An expressway along the alignment of the Eisenhower Expressway was foreshadowed by Daniel Burnham's plan of 1909, which described a west side boulevard. The passageway under the old Post Office was designed to preserve the right of way for the future road.
The Expressway is named for the former President Dwight D. Eisenhower; it originally was called the Congress Expressway because It begins on Congress Parkway in Chicago. The political columnist Mike Royko joked that it is Chicago's only Republican expressway, since the others all named after Democrats (though since that observation Bishop Louis Henry Ford, a non-political figure, had an expressway named in his honor). The first segment, 2.5 miles (4.0 km) in length opened from Mannheim Road to 1st Avenue in December 1955. On December 15, an additional 4 miles (6.4 km) was opened, from Ashland Avenue (1600 West) to Laramie Avenue (5200 West).
During the 1960s and 1970s, the Eisenhower Expressway was extended to Lake Street and North Avenue. In 1963, the first working example of ramp metering took place on the Eisenhower Expressway, based on successful metering through New York City tunnels and data from ramp closures in Detroit, Michigan. The first implementation utilized a police officer at the top of an entrance ramp, stopping and releasing vehicles onto the highway at a predetermined rate. Another section opened in 1972, to a north–south expressway in Addison, Illinois. At the time, this expressway was a short spur from the Eisenhower Expressway, and it was referred to as Illinois Route 53, which continued north to Schaumburg. Construction on Illinois 53 had finished in 1970.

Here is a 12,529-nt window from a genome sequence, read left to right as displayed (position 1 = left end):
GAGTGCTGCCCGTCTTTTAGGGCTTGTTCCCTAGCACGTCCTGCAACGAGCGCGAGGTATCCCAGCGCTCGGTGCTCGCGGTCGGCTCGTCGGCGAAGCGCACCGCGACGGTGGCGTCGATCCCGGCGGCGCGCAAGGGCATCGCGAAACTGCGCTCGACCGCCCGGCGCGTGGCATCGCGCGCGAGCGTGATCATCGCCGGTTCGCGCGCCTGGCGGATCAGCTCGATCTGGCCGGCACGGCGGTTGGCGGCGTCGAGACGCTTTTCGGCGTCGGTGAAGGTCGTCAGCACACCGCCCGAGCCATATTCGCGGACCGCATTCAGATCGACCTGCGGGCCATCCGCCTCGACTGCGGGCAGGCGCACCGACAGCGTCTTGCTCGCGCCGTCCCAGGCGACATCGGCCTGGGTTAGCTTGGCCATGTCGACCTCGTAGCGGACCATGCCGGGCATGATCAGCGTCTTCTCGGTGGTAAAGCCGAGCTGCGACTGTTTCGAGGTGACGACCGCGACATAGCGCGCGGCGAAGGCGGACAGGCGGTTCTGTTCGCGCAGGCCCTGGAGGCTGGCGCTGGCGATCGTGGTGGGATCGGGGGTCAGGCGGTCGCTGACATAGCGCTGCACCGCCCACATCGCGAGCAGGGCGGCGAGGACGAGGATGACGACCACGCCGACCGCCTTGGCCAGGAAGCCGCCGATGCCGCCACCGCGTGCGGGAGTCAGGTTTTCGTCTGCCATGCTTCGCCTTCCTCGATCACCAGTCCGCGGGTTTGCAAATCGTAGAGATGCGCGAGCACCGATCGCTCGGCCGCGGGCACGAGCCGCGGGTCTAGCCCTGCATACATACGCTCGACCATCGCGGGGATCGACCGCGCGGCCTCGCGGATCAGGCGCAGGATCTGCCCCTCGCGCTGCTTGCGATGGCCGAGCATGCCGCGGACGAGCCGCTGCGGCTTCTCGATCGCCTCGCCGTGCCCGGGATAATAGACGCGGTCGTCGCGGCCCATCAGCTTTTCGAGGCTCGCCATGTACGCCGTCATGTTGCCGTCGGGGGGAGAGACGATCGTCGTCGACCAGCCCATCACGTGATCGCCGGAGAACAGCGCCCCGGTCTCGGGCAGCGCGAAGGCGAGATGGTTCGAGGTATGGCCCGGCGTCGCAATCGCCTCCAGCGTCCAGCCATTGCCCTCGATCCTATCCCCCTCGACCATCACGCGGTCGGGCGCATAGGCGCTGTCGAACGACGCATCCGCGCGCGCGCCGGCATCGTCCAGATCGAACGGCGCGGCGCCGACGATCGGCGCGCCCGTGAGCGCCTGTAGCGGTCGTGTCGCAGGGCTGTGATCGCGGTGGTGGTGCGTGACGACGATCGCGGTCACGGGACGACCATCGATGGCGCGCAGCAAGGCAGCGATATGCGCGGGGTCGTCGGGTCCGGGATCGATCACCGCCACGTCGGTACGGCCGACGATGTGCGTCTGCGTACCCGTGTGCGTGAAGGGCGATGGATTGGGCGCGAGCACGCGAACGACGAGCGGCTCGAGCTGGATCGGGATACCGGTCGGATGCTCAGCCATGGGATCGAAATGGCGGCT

Until 1978, the Eisenhower Expressway was marked as a part of Interstate 90. In 1978, the Interstate 90 designation was moved onto the John F. Kennedy Expressway and the Northwest Tollway, replacing Illinois Route 194. The Eisenhower Expressway was then renumbered as Interstate 290.
Because the segment from Interstate 294 to Illinois 53 was built last, that portion of the highway is referred to as the Eisenhower Extension. The Eisenhower Expressway, extension included, is 23 miles (37 km) long. If the Illinois 53 portion of Interstate 290 is added to that, the highway is actually 30 miles (48 km) long.